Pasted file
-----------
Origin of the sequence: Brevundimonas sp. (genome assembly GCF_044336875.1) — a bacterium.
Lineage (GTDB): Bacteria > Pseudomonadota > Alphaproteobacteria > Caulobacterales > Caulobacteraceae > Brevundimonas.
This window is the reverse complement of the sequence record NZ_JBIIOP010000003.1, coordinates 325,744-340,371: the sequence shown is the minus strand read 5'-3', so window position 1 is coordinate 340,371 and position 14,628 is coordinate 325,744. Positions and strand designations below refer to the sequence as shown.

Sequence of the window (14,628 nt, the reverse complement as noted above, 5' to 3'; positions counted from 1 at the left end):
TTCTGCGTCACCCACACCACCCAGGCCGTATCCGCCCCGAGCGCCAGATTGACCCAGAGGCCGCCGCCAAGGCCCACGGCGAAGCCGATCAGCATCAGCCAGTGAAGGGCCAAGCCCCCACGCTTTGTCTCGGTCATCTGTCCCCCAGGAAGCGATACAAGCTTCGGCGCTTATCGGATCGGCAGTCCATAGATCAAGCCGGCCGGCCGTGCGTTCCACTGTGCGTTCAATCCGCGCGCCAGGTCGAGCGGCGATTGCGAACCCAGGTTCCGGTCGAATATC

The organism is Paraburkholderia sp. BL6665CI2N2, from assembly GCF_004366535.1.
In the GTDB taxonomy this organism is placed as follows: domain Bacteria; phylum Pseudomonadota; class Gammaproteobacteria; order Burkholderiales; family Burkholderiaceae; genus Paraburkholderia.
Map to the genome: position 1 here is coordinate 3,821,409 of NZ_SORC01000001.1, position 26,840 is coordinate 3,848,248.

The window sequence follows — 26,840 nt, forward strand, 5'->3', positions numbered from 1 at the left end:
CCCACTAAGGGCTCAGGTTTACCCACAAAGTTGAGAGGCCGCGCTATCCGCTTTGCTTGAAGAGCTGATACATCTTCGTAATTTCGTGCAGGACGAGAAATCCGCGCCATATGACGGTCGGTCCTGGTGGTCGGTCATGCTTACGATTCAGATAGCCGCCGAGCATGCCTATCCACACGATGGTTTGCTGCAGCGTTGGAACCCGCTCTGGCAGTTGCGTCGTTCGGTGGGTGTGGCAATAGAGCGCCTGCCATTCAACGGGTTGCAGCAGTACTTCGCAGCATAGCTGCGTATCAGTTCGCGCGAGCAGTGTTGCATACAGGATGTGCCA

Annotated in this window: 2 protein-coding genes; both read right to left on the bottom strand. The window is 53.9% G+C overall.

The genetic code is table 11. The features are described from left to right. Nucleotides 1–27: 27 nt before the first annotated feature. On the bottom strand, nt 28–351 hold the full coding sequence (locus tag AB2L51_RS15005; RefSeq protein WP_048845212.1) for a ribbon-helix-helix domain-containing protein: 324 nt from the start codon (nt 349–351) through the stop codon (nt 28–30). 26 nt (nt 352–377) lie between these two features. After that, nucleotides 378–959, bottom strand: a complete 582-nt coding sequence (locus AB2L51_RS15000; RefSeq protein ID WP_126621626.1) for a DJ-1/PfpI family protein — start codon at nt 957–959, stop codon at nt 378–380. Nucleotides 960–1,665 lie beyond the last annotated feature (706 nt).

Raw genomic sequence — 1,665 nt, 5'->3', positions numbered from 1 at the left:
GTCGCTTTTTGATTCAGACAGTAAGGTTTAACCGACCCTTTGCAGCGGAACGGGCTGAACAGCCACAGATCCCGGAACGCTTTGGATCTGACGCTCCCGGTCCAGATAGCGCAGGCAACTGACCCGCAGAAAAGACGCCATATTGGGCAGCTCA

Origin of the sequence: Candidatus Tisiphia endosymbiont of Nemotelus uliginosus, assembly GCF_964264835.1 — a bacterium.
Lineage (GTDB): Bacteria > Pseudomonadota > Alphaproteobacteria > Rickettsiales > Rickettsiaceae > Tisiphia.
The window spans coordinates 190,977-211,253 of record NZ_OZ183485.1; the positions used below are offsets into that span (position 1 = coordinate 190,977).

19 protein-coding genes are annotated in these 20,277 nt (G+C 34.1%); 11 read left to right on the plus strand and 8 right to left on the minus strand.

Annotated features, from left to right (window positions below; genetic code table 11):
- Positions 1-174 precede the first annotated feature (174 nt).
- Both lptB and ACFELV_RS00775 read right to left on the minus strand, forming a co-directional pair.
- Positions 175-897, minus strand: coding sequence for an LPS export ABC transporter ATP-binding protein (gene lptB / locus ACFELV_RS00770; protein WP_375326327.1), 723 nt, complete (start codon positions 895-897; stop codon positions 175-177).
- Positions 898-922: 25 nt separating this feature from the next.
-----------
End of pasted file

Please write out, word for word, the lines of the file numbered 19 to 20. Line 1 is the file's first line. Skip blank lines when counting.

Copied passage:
Annotated features, from left to right (window positions below; genetic code table 11):
- Positions 1-174 precede the first annotated feature (174 nt).